When it comes to web browsing on the iPad, the options are fairly limited compared to the offerings for the iPhone. The prime reason behind this is that most of the browsers available on the App Store have been built with the iPhone’s small screen in mind, and the same browsing apps face cluttering, lags and other issues when used on the iPad.
Looks like Opera, famous for its Opera Mini browser for the iPhone and iPad, has realized this notion and have recently released Coast, an exclusive web browser for the iPad. It joins the long list of browsers that have tried to incorporate new functionality for iPad users, but this may just be the one that was missing.
The company initially announced the browser at the TechCrunch Disrupt, and even hailed it as the browser that should have arrived with the iPad. It incorporates swipe based gestures to navigate between pages and the swipes can also be used to refresh the page. This allows the user to enjoy all the elements and the full screen space offered by Apple’s tablet.
Operating Coast Opera Browser
When you download the app and launch it for the first time, you’ll be presented with a video tutorial that takes you on a short tour of what Coast has to offer. There are a few tiles present in the main interface, and the top of the tiles contain a search bar and a URL. The tiles include different favicons, which indicate the webpages that have been bookmarked.
A few bookmarks will be present by default, but you can place them with custom bookmarks. This can be done by long pressing any of the favicons and taking it on top of the screen to delete it. And apart from placing shortcuts on the main interface, you can place them in different screens of the browser through a rightward swipe.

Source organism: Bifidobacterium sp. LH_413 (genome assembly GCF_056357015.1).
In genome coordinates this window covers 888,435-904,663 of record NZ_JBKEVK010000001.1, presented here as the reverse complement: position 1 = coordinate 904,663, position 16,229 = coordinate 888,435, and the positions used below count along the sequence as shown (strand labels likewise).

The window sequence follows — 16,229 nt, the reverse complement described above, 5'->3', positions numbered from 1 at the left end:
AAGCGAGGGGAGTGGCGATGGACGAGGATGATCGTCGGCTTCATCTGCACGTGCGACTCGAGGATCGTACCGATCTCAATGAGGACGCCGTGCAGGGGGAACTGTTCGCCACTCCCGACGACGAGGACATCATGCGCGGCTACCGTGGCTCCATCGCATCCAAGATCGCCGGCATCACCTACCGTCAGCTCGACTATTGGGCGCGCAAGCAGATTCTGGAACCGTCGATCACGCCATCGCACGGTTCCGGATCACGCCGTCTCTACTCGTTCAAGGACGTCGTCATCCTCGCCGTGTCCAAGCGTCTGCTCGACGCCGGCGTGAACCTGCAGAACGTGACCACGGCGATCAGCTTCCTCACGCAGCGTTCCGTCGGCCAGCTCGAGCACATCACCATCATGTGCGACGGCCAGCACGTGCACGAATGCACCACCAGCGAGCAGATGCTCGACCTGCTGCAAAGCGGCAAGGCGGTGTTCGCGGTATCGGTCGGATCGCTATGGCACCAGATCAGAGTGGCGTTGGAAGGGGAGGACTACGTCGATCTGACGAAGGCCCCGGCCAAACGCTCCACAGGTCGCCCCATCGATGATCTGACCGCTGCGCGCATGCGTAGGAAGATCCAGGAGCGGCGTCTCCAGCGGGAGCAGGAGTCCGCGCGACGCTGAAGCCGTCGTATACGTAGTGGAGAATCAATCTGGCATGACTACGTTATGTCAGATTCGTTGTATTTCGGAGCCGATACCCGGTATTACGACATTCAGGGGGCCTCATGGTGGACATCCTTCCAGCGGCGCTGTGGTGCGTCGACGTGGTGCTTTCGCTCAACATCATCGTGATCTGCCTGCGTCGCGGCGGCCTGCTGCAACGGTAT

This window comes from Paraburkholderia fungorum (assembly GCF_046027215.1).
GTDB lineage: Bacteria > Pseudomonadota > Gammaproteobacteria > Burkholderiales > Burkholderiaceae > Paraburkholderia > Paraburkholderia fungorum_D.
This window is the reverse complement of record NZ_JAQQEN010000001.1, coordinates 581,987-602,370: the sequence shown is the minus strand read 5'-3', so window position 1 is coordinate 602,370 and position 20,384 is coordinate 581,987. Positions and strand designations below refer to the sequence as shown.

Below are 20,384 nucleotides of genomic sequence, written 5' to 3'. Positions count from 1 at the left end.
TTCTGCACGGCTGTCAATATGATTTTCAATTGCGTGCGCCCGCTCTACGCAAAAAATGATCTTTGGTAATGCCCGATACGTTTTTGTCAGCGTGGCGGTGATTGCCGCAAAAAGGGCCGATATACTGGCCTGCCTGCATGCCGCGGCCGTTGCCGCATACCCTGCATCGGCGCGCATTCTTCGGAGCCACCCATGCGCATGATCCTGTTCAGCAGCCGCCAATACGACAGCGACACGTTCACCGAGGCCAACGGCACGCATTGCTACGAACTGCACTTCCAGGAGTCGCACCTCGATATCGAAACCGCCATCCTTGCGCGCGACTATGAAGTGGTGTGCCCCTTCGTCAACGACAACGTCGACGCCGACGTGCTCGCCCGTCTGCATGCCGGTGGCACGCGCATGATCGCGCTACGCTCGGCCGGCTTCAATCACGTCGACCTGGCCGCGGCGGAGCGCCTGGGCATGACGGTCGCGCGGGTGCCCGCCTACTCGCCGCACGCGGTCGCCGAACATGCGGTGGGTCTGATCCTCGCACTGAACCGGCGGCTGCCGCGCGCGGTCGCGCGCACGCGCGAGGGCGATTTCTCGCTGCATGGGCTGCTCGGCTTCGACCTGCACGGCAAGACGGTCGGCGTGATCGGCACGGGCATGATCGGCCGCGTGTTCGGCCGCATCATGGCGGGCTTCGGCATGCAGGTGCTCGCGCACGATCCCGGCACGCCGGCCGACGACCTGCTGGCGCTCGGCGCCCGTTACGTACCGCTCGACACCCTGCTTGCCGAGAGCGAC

Coast might not be as advanced as other iOS platforms, but it offers enough stability and security to be considered among the best browsers available for the tablet to date. You can also always beef up your mobile security measures with antivirus software. Coast does give a report about the reputation and trust of a particular website, giving users an idea of whether a webpage is deemed valuable or otherwise.
Any of the webpages that will open are going to occupy the whole screen, without any URL or borders. You can also refresh the screen through a downward swipe, or tap on the tiny squares at the bottom to go back to the home screen. For navigating through all the webpages that are open at a single time, you can use the white squares that are present at the bottom right of the screen (this is called the tab switching view).
The tab switching will enable you to save links of opened webpages as bookmarks and share their URLs over different social media networks. The built-in search function lets you search for webpages and then redirects you to Google results.
The Final Verdict
Coast is a different perspective on web browsers for iOS and it feels quite elegant to use on the iPad. It also received an update for iOS 7 back in September, which included a new UI to match the look and feel of the latest OS, 3D effects in the background and some stability improvements. The app is free to download and has multi-language support.
James Walker has been an avid designer and coder since he was 12. James writes and curates topics on both basic web development and advanced languages with a particular focus on mobile. Read his thought on tech on Twitter and his favorite articles on Google+.